Subpart B—Persons Required To File Public Financial Disclosure Reports

General requirements, filing dates, and extensions.

(a) Incumbents. A public filer as defined in § 2634.202 who, during any calendar year, performs the duties of the position or office, as described in that section, for a period in excess of 60 days must file a public financial disclosure report containing the information prescribed in subpart C of this part, on or before May 15 of the succeeding year.

Example 1:

An SES official commences performing the duties of his position on November 15. He will not be required to file an incumbent report for that calendar year.

Example 2:

An employee, who is classified at GS-15, is formally assigned to fill an SES position in an acting capacity, from October 15 through December 31. Having performed the duties of a covered position for more than 60 days during the calendar year, he will be required to file an incumbent report. In addition, he must file a new entrant report the first time he serves more than 60 days in Start Printed Page 69209a calendar year in the position, in accordance with § 2634.201(b) and § 2634.204(c)(1).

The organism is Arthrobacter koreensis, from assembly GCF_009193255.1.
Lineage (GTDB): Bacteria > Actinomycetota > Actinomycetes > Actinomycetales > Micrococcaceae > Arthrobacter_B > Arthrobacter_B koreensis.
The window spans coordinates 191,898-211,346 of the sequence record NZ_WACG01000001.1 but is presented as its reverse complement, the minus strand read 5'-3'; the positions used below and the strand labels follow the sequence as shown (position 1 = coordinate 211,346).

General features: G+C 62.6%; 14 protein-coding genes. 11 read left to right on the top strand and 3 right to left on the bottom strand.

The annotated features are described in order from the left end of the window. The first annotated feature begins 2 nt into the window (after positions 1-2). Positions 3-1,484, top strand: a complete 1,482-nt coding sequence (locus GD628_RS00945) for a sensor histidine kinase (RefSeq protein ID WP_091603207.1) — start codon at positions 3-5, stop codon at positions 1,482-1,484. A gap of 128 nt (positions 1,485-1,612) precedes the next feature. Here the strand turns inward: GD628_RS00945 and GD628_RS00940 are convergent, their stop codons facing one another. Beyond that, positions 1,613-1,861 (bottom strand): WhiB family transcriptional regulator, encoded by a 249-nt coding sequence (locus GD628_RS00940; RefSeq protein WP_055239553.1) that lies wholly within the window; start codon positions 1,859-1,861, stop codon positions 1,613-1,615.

Example 3:

An SES employee terminates her employment with an agency on March 7, 2015. The employee will file a termination report by April 6, 2015, in accordance with § 2634.201(e), but will not file an incumbent report on May 15.

(b) New entrants. (1) Within 30 days of assuming a public filer position or office described in § 2634.202, an individual must file a public financial disclosure report containing the information prescribed in subpart C of this part.

(2) However, no report will be required if the individual: